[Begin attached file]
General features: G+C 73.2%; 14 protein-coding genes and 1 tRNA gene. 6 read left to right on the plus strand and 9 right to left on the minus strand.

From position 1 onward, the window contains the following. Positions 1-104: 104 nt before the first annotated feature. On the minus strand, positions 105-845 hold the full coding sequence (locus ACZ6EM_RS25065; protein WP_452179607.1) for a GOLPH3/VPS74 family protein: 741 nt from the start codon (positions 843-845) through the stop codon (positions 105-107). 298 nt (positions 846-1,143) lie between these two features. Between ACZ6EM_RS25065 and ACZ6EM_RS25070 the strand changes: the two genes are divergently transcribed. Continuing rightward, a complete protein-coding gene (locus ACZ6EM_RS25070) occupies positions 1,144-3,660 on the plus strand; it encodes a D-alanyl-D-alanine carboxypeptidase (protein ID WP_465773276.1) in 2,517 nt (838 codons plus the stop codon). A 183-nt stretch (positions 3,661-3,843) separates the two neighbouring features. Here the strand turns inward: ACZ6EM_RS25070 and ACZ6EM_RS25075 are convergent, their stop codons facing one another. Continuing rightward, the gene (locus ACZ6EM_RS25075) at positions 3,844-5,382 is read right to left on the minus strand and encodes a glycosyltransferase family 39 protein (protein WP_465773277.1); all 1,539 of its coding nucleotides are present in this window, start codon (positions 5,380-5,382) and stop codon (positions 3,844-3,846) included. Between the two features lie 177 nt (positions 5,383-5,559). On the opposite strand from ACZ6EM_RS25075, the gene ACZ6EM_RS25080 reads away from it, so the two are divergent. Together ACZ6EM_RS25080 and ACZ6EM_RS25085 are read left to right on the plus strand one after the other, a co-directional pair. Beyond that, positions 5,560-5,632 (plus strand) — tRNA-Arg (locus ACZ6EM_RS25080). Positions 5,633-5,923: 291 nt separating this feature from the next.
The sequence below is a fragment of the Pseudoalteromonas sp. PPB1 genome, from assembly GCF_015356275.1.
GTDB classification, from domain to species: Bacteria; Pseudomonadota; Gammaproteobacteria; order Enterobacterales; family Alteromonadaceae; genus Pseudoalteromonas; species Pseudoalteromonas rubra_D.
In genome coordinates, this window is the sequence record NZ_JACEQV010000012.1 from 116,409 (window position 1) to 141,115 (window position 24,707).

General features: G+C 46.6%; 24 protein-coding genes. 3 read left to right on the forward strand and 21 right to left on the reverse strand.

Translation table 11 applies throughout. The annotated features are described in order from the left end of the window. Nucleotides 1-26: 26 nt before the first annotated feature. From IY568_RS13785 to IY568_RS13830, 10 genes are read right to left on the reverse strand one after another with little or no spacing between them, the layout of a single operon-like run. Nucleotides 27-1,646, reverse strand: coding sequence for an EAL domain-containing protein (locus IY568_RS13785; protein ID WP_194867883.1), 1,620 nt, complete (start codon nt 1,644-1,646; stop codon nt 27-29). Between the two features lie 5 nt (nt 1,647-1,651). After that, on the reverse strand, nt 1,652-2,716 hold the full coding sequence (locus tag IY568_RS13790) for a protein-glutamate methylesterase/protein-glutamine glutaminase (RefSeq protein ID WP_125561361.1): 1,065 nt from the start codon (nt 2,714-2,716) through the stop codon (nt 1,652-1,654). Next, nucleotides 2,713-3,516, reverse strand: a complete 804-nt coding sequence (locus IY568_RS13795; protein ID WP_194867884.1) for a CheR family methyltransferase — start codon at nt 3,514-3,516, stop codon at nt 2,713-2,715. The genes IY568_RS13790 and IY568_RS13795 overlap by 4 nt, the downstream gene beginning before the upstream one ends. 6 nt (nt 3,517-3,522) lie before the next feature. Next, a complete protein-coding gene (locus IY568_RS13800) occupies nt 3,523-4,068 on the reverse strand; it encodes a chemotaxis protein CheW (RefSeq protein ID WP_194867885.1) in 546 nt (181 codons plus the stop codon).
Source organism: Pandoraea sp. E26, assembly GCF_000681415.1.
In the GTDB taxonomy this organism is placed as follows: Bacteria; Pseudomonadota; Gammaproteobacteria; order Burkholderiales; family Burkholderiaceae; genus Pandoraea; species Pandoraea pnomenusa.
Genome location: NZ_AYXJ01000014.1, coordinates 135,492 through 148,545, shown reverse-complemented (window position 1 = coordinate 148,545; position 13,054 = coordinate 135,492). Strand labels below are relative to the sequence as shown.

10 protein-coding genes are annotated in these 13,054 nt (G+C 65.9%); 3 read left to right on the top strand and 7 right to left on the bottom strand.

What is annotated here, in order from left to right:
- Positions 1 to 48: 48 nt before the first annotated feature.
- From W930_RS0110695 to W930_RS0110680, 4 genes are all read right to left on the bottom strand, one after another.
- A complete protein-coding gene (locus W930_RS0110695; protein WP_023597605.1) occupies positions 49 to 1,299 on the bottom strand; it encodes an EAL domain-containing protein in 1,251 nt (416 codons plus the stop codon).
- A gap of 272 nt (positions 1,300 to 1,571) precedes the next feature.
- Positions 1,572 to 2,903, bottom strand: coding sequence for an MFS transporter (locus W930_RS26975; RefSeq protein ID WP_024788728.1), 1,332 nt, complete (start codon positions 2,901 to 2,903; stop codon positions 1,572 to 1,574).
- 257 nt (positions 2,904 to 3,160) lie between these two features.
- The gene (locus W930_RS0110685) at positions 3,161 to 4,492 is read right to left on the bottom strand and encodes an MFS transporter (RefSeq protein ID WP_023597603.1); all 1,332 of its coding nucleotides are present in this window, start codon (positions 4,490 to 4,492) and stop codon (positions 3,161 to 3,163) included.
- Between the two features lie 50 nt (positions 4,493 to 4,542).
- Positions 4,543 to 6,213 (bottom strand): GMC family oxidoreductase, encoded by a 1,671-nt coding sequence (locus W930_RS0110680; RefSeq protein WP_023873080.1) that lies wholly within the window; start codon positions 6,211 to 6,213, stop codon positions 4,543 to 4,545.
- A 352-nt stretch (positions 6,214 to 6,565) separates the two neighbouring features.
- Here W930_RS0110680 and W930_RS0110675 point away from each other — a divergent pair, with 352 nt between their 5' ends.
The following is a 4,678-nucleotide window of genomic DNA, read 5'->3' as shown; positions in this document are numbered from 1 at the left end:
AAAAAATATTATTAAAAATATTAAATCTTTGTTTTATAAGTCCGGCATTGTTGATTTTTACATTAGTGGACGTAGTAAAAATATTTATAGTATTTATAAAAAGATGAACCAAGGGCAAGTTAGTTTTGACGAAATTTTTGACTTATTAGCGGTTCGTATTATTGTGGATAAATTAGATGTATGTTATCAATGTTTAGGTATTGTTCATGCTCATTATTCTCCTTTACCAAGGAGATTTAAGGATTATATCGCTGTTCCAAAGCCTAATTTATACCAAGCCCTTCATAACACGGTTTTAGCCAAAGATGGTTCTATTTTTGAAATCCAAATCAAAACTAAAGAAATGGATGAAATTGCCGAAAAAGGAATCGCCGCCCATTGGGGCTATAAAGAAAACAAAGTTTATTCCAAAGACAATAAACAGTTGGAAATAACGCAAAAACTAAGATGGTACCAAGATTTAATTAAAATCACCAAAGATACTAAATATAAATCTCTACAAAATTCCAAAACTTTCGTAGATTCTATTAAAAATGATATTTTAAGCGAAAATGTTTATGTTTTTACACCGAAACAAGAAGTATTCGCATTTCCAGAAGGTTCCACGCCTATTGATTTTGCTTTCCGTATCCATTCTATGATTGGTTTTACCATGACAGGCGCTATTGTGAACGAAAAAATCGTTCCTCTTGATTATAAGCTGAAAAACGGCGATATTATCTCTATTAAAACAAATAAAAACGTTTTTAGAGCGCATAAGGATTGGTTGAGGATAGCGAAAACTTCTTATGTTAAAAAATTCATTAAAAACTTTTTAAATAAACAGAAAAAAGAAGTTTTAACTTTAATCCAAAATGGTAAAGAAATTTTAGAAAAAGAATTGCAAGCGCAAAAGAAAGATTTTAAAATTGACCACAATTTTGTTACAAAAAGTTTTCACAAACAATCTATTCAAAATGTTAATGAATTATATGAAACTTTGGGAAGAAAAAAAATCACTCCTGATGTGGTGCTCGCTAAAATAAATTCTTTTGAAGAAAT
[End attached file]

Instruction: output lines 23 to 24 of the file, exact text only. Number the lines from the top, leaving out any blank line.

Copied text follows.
- Here W930_RS0110680 and W930_RS0110675 point away from each other — a divergent pair, with 352 nt between their 5' ends.
The following is a 4,678-nucleotide window of genomic DNA, read 5'->3' as shown; positions in this document are numbered from 1 at the left end: